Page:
Wheat gluten is also a side stream material coming from a starch product3. It has shown potential as a packaging plastic in a number of studies. Despite this, some challenges remain4. Crambe abyssinica is an interesting oilseed plant in that it is not a food resource and can be grown in many different agronomic conditions5,6. As with wheat gluten, crambe protein is a byproduct, in this case, from oil production. It is obtained as a defatted crambe meal, with protein as the largest component. It also contains a sizeable amount of nitrogen-free extracts, such as carbohydrates and fiber7,8. The meal has relatively poor cohesive properties and needs to be blended with a material of higher cohesion. In this study, wheat gluten is used as a supportive additive to the crambe meal. To improve the toughness/extensibility of the protein material, a plasticizer is commonly used as an additive as well. In this study, glycerol is used, which is a side product of the plant oil industry (e.g., rape seed methyl ester fuels) and is readily available at a low cost9. Urea, also renewable, is used as a denaturant in order to give the extrudate the proper cohesion2,10,11. It may also work as a plasticizer.

Renewable materials, especially those that are used directly from nature, without purification, modification, or chemical synthesis, are, in most cases, not suitable for high-temperature treatment. The challenge is to find suitable processing parameters and compositions that result in an extrudate with properties that allow it to compete with products from petroleum.

This study focuses on the characterization of the mechanical and barrier properties of a new bio-based material produced from crambe meal processed with different additives and at different conditions12. The full details of the mechanical and oxygen barrier features are found in Rasel et al.12.

Protocol

NOTE: Crambe seeds (cultivar Galactica) were supplied by the Plant Research International, Wageningen, Netherlands. Oil was extracted from the seeds by the method of Appelqvist13. Both the crambe meal and the wheat gluten were stored at -18 °C until further use.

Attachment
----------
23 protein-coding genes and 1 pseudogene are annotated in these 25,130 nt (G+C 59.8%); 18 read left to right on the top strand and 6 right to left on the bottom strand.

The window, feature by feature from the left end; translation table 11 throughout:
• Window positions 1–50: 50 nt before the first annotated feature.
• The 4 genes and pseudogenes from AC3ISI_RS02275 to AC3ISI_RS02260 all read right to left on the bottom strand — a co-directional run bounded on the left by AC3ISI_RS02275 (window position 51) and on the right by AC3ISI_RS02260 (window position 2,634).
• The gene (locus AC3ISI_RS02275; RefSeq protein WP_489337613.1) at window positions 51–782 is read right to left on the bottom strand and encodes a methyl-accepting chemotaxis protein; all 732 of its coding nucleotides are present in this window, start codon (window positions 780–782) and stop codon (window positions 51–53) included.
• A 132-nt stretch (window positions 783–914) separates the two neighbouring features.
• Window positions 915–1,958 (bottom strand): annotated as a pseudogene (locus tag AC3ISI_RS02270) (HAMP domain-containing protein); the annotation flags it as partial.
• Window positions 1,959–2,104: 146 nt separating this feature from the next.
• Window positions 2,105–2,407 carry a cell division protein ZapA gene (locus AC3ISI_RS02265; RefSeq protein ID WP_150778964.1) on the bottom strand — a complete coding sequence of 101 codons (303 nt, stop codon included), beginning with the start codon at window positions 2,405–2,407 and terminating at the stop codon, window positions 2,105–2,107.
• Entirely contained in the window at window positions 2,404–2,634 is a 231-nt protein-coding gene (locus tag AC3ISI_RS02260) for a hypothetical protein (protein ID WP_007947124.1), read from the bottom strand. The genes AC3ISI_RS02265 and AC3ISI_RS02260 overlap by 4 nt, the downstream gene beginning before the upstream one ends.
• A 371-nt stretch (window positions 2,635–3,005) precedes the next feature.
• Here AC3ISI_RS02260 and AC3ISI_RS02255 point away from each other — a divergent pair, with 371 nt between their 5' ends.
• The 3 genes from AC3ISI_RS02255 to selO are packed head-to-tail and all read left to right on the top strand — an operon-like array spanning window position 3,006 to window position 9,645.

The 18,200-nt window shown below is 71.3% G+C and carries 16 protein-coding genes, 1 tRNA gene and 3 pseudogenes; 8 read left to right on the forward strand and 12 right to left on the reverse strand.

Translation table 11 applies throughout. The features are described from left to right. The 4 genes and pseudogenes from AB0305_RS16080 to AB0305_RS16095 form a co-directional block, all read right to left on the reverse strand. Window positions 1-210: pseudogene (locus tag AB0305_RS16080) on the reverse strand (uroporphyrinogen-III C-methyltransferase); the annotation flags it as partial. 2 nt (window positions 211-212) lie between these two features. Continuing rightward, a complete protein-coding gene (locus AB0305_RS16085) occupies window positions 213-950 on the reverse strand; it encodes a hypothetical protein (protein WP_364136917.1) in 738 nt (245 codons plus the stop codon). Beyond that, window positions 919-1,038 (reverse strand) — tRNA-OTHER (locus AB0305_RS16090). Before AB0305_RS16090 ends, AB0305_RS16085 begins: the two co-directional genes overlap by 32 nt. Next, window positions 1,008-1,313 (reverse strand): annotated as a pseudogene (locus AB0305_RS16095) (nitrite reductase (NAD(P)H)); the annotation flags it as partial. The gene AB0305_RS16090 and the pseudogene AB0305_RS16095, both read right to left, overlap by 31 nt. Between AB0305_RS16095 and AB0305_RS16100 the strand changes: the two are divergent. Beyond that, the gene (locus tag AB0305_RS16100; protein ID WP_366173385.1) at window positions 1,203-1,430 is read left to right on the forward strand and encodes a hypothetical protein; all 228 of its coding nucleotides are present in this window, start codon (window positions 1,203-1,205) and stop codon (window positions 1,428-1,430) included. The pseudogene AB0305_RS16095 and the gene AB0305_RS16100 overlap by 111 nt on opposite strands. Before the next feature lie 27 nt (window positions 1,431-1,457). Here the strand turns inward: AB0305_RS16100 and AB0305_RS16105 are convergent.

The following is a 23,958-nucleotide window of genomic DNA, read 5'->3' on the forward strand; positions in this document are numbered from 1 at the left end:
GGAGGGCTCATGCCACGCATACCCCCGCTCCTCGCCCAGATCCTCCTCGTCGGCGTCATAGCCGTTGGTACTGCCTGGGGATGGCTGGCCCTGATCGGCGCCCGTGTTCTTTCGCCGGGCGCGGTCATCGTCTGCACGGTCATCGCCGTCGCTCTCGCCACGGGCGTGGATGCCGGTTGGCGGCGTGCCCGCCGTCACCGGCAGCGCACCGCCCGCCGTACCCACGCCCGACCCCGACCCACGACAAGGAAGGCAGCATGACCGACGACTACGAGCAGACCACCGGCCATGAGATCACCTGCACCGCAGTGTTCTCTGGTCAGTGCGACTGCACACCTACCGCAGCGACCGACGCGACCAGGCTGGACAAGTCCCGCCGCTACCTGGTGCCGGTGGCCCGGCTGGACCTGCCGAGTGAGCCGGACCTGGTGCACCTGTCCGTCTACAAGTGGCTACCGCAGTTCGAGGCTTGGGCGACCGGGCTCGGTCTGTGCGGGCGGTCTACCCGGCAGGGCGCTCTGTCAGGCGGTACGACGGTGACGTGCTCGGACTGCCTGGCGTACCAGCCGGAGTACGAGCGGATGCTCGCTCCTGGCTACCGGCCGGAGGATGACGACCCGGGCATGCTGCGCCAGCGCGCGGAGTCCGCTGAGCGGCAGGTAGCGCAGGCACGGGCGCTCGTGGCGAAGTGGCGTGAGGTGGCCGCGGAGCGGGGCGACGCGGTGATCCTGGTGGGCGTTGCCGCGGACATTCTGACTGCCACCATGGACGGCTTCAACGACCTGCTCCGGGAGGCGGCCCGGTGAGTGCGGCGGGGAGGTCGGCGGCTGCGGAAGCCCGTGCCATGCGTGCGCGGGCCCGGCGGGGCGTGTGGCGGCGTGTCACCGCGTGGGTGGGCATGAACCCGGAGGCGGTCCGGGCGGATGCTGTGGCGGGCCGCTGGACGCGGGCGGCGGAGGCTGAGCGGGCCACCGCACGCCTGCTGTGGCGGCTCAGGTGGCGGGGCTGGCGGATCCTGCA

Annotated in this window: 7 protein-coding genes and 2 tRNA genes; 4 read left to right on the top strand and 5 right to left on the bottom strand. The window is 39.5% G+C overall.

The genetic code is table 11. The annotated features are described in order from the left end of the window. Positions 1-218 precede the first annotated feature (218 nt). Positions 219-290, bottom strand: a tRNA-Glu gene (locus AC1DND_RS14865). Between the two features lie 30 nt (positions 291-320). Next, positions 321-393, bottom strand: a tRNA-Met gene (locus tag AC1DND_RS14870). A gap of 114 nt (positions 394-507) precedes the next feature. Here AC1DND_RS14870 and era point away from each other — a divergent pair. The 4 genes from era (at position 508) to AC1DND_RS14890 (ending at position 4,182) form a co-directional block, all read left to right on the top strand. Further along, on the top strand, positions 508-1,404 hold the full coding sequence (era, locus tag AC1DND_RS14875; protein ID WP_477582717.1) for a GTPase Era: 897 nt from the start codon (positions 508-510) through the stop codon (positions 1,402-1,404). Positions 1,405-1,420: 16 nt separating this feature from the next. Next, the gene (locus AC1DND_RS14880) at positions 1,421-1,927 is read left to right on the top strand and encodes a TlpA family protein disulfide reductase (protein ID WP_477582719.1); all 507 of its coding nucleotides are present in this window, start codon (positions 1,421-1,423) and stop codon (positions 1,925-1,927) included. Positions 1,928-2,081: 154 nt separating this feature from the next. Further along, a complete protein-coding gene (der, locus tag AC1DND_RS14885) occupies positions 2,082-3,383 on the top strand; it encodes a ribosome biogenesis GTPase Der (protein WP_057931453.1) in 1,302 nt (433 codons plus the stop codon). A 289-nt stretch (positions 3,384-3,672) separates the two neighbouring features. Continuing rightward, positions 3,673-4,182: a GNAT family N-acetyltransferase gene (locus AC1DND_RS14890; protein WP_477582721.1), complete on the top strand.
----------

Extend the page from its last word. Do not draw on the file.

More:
1. Dough Preparation

  1. Sieving crambe
    1. Sieve the crambe meal with a round, fine-mesh stainless steel kitchen sieve (pore size: ~1.5 mm, 14 mesh), to remove large fiber fractions and uncrushed seeds. Store the sieved meal at -18 °C to prevent material ageing.
  2. Milling crambe
    1. To reduce the particle size and make the material more homogeneous, mill the sieved crambe meal in a rotary ball mill.
    2. Mill 250 g of crambe meal each time in a 7 L jar with 21-25 mm diameter ceramic balls using a 53 rpm jar revolution rate and a milling time of 24 hr.
  3. Conditioning
    1. Before further processing, condition all the ball-milled crambe meal and wheat gluten powder in open jars for a minimum of 48 hr at 23 °C and a relative humidity of 50% in a climate-controlled room.
  4. Mixing the components
    1. Grind the urea powder (stored in a closed beaker at ambient conditions) to fine particles with a mortar and pestle.
    2. Blend urea and glycerol (25.5 g of glycerol and 15 g of urea per 100 g of the final mixture).
      1. Heat the glycerol to 65 °C in a glass flask in an oil bath and add the urea powder slowly.
      2. Stir the mixture with a magnetic stirrer at 65 °C until the urea powder is completely dissolved.
  5. Mixing the crambe and wheat gluten
    1. Blend the crambe meal powder and wheat gluten powder in a kitchen mixing machine for 5 min. For example, for a 60/40 (w/w) crambe/wheat gluten ratio, use 35.7 g of crambe meal and 23.8 g of wheat gluten per 100 g of the final mixture.